enable the creation of the compat device nodes somehow (enabling them
by default seems like it would cause a lot of confusion), so it's not
like you wouldn't need any config changes that way, either.

I think people would be better off just updating their fstab and being
done with it.. preferably switching to something like mounting by
label or UUID so that things just work even if the devices get
reordered when they rearrange their cables or add a new controller,
etc. Every Fedora/Red Hat-derived OS has set things up this way by
default for years..

>
> 2) The two or so remaining devices which have IDE support but
>   don't have an ATA layer driver need porting.

Has anyone gone through and made a list of these? pmac seems like the
most obvious one..

>
> I plan to work on #1 if I get the time.  Someone with the requisite
> hardware needs to work on #2, and I'm sure whoever wants to work on
> that will find it easy to get help from some ATA layer experts.
>
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David Miller - Oct. 30, 2009, 12:30 a.m.
From: Robert Hancock <hancockrwd@gmail.com>
Date: Thu, 29 Oct 2009 18:19:03 -0600

> I think people would be better off just updating their fstab and being
> done with it.. preferably switching to something like mounting by
> label or UUID so that things just work even if the devices get
> reordered when they rearrange their cables or add a new controller,
> etc. Every Fedora/Red Hat-derived OS has set things up this way by
> default for years..

You can't just make devices dissapear without providing some
kernel option or similar that keeps things working.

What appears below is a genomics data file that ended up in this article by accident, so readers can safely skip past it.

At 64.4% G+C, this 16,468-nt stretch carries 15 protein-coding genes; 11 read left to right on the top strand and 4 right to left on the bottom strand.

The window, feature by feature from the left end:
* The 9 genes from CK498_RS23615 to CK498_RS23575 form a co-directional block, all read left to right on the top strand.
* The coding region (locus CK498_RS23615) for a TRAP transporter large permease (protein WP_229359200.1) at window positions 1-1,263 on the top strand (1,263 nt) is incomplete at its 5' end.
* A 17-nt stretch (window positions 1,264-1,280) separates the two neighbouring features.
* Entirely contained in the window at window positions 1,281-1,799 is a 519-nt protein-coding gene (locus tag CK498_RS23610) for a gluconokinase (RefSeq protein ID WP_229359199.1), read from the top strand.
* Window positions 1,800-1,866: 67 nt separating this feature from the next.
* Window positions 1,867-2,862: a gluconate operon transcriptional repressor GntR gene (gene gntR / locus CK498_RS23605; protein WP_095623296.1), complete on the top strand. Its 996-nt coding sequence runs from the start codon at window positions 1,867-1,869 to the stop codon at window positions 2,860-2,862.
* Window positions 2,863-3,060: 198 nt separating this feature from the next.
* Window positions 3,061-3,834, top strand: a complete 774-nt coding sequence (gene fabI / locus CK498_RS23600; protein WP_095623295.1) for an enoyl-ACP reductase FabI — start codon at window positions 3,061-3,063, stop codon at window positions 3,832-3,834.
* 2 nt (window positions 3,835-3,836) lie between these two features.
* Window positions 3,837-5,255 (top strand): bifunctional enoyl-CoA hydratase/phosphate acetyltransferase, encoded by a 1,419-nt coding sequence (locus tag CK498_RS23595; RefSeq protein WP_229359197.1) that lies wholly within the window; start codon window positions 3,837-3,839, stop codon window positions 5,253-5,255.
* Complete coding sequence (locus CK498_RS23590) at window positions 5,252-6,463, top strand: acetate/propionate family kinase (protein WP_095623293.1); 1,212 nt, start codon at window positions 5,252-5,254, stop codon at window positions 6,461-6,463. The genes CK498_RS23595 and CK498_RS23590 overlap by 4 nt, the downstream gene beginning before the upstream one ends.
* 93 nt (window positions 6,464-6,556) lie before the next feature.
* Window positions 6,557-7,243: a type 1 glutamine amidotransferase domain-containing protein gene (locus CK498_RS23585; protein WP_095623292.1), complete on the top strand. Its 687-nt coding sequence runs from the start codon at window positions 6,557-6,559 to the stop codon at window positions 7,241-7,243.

My very own machines will break unless that happens.

And yes I absolutely do consider it too onerous to change my fstab
because I have to (or want to be able to) go back to older kernels
which will only have the IDE stack enabled.  I refuse to have to
monkey around with my fstab every time I want to go back and forth.

And god forbid I actually want to test some -stable IDE fix on this
machine :-)

And I know I won't be the only person in this kind of situation.

So, proceeding in any other way is really a non-starter.
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Alan Cox - Oct. 30, 2009, 12:32 a.m.
> > 1) Add a way for the ATA layer to create compat device
> >   nodes so that people can change over to use the ATA
> >   layer for their devices without any fstab et al. changes.
> >
> >   These compat device nodes do not have to be so featureful
> >   that they support hdparm or smartd or anything like that,
> >   but they need to work well enough to mount filesystems, and
> >   mount swap partitions, and interact with device management
> >   systems like udev as if they were real IDE devices.
> 
> I'm not really sure if this is worthwhile.. is having to update fstab
> really so onerous as to be worth the trouble? You'd presumably have to
> enable the creation of the compat device nodes somehow (enabling them
> by default seems like it would cause a lot of confusion), so it's not
> like you wouldn't need any config changes that way, either.

Not worth the pain or the code complexity. Almost no system today hard
codes the identifiers. For those that do you can use a udev rule to make
symlinks.

> > 2) The two or so remaining devices which have IDE support but
> >   don't have an ATA layer driver need porting.
> 
> Has anyone gone through and made a list of these? pmac seems like the
> most obvious one..

Pmac is probably the only one that matters. It basically needs an
alternate set of DMA sg drivers for the MAC DMA, the rest is very
"normal". The other is SGIIOC4 which I doubt anyone cares about.

There are a few other things that I think could do with addressing
particularly better IRQ unmasking for both polled PIO (embedded devices)
and interrupt driven PIO on relatively sane hardware would be helpful
particularly in the embedded world.

IDE will self correct in time anyway - new hardware doesn't work with it,
newer embedded devices are also moving away from compact flash, so it'll
die of its own accord.

As such while things like pmac support in libata will be nice I don't
think there is any need to go around obsoleting it or pressuring people
to move stacks.

Alan